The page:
Parliamentary Question for the Minister for Justice (Alan Shatter TD)
For WRITTEN ANSWER on 11/03/2014
To ask the Minister for Justice and Equality his plans to facilitate asylum seekers who have been in the country for a significant number of years to move out of direct provision centres; and if he will make a statement on the matter.
The Reception and Integration Agency (RIA) of my Department is responsible for the accommodation of asylum seekers in accordance with the Government policy of direct provision and dispersal. Details of the duration of stay by residents in asylum accommodation centres are shown in RIA’s monthly reports published on its website – www.ria.gov.ie. The latest published report is December, 2013. At the end of 2013, RIA was accommodating 4,360 persons, a decrease of 481 residents (10%) over 2012. This was the 5th straight decline in a row. There has been an overall decline of 37% (2,642 persons) in the period end December 2008 to end December 2013 in the numbers being accommodated by RIA.
The Direct Provision system facilitates the State in providing full board accommodation for those seeking protection or the right to remain in the State. It allows the State to do so in a manner that facilitates resources being used economically in circumstances where the State is in financial difficulty. There are no workable cheaper alternatives to the direct provision system. A key finding in the 2010 Value for Money Report on the Direct Provision system was that if we were operating a system which facilitated asylum seekers in living independent lives in individual housing with associated social welfare payments, aside from the asylum ‘pull factor’ towards the State it would clearly create, the cost to the exchequer could be double what is currently paid under the direct provision system.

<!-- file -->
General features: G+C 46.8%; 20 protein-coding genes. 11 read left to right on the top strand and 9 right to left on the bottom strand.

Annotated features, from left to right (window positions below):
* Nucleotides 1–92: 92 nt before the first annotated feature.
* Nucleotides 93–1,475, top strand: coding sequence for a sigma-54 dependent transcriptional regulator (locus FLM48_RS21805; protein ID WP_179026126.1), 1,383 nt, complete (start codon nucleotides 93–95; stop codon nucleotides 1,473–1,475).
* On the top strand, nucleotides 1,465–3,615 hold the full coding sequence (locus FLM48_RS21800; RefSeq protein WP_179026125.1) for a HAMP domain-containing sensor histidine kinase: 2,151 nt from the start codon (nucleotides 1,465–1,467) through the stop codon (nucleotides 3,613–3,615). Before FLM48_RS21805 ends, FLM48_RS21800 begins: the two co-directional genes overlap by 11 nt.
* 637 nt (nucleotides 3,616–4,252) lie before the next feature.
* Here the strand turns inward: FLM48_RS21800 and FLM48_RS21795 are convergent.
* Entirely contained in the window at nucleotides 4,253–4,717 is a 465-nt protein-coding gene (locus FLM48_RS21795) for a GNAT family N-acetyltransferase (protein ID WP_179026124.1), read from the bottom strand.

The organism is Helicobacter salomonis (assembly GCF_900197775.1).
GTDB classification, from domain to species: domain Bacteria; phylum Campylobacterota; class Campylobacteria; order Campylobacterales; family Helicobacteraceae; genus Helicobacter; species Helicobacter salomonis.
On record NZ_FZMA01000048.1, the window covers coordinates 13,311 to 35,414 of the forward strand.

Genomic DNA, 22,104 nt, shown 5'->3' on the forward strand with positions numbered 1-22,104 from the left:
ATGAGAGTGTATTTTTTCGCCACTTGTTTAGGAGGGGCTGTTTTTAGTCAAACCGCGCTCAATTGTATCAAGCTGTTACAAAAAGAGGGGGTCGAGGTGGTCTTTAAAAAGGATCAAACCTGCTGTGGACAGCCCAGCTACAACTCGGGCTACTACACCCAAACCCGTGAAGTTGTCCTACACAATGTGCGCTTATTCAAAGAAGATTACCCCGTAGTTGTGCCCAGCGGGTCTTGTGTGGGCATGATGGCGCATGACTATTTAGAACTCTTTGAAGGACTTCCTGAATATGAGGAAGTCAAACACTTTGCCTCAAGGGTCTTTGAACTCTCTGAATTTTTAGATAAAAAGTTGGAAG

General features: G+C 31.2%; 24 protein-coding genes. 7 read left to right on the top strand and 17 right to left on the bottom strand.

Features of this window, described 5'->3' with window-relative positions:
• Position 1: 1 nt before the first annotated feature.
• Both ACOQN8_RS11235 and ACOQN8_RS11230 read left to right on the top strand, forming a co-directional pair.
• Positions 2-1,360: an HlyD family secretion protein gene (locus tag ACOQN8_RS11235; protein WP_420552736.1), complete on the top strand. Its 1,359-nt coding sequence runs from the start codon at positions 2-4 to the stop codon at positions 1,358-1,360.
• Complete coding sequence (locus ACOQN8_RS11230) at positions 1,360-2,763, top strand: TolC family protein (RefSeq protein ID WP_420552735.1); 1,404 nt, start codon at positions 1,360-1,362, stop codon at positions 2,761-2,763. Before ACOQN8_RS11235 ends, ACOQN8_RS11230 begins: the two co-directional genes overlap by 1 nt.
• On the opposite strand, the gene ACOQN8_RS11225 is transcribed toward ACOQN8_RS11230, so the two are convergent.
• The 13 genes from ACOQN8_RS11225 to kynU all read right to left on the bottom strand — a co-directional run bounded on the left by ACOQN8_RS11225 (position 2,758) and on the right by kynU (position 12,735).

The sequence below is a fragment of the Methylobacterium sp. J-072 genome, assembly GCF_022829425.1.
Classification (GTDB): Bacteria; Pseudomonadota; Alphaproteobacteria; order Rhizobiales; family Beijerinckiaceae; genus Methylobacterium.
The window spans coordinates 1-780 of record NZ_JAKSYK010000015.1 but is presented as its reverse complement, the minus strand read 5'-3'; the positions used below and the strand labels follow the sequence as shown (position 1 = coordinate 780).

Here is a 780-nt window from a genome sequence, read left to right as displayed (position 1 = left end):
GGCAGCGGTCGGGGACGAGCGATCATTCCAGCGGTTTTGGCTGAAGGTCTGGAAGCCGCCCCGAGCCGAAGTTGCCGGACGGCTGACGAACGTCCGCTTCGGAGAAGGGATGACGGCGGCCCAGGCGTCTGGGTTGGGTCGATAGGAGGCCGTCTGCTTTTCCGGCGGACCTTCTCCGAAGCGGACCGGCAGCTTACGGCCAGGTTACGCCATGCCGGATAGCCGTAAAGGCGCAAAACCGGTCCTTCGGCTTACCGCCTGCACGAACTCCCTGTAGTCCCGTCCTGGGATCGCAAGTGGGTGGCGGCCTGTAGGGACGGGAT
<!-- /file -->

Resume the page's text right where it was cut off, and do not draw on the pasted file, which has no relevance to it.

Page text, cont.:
I remain committed to reducing the time persons spend in the direct provision system. The asylum system is in need of reform if we are to achieve this. Work is at an advanced stage for the re-introduction to the Oireachtas of a revised Immigration, Residence and Protection Bill. This is pursuant to the current Government policy of reform in this area, which will include a statutory appeals system and set out rights and obligations in a transparent way.
The new legislation should substantially simplify and streamline the existing arrangements for asylum, subsidiary protection and leave to remain applications. It will do this by making provision for the establishment of a single application procedure, so that applicants can be provided with a final decision on all aspects of their protection application in a more straight forward and timely fashion. In advance of the enactment and commencement of the new legislation and with a view to improving processing in the area of international protection, new arrangements have already been introduced for the processing of subsidiary protection applications in light of recent judgments in the Superior Courts.